What is Single-Stack Variable Reluctance Stepper Motor?

Electronics & ElectricalElectronDigital Electronics

The working principle of a single-stack variable reluctance (VR) stepper motor is based on the property of the flux lines to occupy the low reluctance path. Therefore, in a variable reluctance stepper motor, the stator and rotor get aligned such that the magnetic reluctance is minimum.

Construction of Single-Stack Variable Reluctance Stepper Motor

A single-stack variable reluctance stepper motor consists of a salient pole stator. The stator has concentrated windings placed over the stator poles. The number of stator phases depends upon the connection of stator coils. The rotor of the single-stack variable reluctance stepper motor is a slotted structure made up of ferromagnetic material and carries no winding.

In a single-stack variable reluctance stepper motor, both the stator and rotor are made up of high quality magnetic materials having very high permeability so that the excitation current required by the motor is very small.

Operation of Single-stack Variable Reluctance Stepper Motor

When the stator phases are excited in a proper sequence from a DC source with the help of semiconductor switches, a magnetic field is produced in the motor. The ferromagnetic rotor occupies the position which presents minimum reluctance in the path of stator field. Thus, the rotor axis aligns itself to the axis of stator magnetic field.

Consider a single-stack variable reluctance stepper motor has 4-phases, 4/2-pole (i.e., 4-poles in the stator and 2-poles in the rotor). The 4-phases viz. A, B, C, D of the motor are connected to a DC source through the semiconductor switches SA, SB, SC and SD respectively. The stator phase windings of the motor are excited in the sequence A, B, C, D, A.

When the phase winding A is excited, the rotor aligns with the axis of the phase A. The rotor will remain stable in this position and cannot move until the phase A is de-energised.

Next, the phase B is energised and the phase A is de-energised. The rotor will move through 90° in the clockwise direction to align with the stator field which now lies along the axis of phase B.

Now, the phase C is excited and the phase B is de-energised, the rotor moves through a further step of 90° in the clockwise direction. In this position, the rotor aligns with the magnetic field of the stator which now lies along the axis of the phase C. Hence, as the phases are excited in the sequence A, B, C, D, A the rotor moves through a step of 90° at each transition in the clockwise direction. The rotor completes one revolution through four steps. The direction of the rotation of the rotor can be reversed by reversing the sequence of switching the windings i.e. for the rotation in the anticlockwise direction, the sequence of the phase excitation would be A, D, C, B, A.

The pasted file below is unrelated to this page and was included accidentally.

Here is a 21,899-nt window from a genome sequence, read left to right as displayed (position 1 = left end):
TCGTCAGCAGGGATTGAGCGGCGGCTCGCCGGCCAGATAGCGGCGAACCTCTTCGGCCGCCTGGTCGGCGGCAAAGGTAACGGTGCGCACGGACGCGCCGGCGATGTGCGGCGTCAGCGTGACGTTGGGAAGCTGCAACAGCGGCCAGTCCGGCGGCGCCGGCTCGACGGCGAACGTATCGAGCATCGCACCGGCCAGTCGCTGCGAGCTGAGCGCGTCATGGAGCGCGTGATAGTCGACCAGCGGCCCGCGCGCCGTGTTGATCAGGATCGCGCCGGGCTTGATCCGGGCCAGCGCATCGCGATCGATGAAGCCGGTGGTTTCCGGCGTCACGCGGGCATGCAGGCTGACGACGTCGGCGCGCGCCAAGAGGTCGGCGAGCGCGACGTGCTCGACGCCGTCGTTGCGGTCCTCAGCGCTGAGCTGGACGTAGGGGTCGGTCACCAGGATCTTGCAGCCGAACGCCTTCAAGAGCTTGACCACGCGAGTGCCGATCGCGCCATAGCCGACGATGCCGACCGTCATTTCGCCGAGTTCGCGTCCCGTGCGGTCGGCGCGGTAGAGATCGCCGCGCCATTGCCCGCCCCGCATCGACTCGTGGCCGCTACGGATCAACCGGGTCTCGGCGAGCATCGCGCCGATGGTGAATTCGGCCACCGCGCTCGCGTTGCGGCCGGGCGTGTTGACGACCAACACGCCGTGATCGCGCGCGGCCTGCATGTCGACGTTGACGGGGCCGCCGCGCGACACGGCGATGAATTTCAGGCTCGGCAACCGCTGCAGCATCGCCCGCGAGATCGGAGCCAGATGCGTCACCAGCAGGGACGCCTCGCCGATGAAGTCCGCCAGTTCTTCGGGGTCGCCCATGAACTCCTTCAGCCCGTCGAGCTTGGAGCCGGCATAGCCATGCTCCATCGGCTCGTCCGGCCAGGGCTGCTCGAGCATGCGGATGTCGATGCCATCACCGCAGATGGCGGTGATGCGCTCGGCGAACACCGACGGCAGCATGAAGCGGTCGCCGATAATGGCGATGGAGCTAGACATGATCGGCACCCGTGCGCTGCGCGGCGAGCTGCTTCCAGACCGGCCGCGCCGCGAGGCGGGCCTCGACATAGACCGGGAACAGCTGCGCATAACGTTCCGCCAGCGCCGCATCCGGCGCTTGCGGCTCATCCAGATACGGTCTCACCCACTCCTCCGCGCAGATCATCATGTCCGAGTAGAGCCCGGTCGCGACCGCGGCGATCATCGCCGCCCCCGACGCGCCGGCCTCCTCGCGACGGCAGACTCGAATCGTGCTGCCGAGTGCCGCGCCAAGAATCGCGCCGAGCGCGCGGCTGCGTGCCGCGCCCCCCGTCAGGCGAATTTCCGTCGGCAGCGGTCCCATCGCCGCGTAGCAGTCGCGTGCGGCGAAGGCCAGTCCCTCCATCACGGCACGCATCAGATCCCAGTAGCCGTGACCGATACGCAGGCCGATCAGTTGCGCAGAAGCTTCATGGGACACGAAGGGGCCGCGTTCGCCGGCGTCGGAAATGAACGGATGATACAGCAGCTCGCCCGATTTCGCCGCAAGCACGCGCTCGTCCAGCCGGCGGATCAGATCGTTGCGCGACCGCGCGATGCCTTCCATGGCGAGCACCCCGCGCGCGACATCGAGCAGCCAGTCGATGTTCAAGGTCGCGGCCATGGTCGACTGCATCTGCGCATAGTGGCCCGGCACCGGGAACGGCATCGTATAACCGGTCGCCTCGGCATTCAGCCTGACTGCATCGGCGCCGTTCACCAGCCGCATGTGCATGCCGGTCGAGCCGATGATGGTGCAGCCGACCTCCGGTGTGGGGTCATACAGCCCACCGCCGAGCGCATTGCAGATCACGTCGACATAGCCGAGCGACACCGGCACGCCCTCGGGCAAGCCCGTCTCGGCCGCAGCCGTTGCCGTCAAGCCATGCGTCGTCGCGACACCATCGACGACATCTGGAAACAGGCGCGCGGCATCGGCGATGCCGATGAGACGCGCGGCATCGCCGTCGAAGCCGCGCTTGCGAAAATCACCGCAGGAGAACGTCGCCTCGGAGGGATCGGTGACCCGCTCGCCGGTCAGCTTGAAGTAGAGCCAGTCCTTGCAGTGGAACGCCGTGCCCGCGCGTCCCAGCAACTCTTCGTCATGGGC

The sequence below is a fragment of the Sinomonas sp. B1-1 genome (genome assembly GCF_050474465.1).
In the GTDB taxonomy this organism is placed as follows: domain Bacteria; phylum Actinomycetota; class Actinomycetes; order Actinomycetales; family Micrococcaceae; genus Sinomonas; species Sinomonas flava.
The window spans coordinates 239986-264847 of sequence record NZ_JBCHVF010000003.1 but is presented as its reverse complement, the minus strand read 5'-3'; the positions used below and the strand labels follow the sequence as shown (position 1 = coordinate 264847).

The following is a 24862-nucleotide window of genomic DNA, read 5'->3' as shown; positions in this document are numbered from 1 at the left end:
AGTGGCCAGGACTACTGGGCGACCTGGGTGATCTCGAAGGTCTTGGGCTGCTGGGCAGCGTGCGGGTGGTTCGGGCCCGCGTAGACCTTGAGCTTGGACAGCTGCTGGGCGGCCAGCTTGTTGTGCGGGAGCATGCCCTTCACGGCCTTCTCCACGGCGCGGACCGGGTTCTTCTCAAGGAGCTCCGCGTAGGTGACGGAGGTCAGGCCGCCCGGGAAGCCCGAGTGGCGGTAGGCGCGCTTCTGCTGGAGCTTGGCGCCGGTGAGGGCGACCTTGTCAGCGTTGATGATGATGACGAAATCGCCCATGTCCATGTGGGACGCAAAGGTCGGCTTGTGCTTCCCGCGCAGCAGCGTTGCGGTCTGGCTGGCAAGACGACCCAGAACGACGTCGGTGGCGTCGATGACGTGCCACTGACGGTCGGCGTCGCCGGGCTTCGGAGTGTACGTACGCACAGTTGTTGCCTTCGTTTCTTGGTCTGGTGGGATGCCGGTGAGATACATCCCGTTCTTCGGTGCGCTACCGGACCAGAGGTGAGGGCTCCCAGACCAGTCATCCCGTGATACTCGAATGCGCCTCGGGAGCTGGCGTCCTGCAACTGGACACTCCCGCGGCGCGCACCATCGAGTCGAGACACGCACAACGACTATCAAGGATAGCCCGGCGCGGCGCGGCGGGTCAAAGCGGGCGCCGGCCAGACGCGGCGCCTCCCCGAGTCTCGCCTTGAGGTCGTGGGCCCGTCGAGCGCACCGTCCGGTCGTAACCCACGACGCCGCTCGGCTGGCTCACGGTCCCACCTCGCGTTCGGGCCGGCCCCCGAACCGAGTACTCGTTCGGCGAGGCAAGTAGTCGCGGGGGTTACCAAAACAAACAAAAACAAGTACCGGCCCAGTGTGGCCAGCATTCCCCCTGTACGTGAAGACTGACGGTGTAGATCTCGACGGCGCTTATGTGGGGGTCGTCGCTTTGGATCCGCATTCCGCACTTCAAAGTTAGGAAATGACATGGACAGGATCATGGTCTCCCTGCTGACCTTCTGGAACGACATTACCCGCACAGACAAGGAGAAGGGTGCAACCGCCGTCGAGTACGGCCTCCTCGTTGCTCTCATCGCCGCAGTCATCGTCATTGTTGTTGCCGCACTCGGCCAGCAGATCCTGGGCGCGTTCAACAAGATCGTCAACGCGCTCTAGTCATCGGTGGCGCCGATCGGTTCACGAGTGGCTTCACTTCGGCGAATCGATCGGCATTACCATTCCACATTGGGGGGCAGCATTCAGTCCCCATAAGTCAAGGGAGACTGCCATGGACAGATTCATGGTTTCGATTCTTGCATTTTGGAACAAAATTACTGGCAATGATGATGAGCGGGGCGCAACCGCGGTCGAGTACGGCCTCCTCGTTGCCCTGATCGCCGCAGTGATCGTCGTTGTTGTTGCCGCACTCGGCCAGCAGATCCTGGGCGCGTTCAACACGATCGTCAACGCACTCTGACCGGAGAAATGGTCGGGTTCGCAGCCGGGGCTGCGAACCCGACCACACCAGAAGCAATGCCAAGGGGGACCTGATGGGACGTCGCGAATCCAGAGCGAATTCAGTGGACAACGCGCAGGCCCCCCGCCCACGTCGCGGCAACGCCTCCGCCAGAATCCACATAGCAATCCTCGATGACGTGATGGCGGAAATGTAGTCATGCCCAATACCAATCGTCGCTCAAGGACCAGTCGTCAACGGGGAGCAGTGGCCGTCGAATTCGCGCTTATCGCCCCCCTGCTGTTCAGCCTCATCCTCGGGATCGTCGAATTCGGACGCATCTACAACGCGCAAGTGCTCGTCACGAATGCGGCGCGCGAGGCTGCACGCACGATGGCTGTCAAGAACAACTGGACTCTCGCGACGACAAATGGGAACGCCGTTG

From the above discussion, it is clear that the direction of the rotation of the rotor of a single-stack variable reluctance stepper motor depends only on the sequence of switching the phases and is independent of the direction of currents through the phases.

The magnitude of the step angle for any variable reluctance stepper motor is given by

$$\mathrm{Step\:angle,\:α =\frac{360°}{𝑚_{𝑠}\:𝑁_{𝑟}}}$$

Where,

  • ms is the number of stator phases

  • Nr is the number of rotor poles.

If Ns being the number stator poles, then the step angle of the variable reluctance stepper motor can also be expressed as

$$\mathrm{Step\:angle,\:α =\frac{(𝑁_{𝑠} − 𝑁_{𝑟} ) \times 360°}{𝑁_{𝑠}\:𝑁_{𝑟}}}$$

The step angle of a variable reluctance stepper motor can be reduced from 90° to 45° by exciting the phases in the sequence A, A+B, B, B+C, C, C+D, D, D+A, A. Here (A+B) means the phases A and B are excited together and hence the resultant stator magnetic field will be midway between the poles carrying the phase windings A and B, i.e., the resultant field axis makes an angle of 45° with axis of the pole A in the clockwise direction.

Therefore, when phase A is excited, the rotor aligns with the axis of the phase A. When the phases A and B are excited together, the rotor moves by 45° in the clockwise direction. Thus, this method of gradually shifting of excitation from one phase to another with an intermediate step is known as micro-stepping. The micro-stepping is used to realise smaller steps. In order to obtain a lower value of step angle, more number of poles on the stator and teeth on the rotor are used.

raja
Published on 24-Sep-2021 06:25:45
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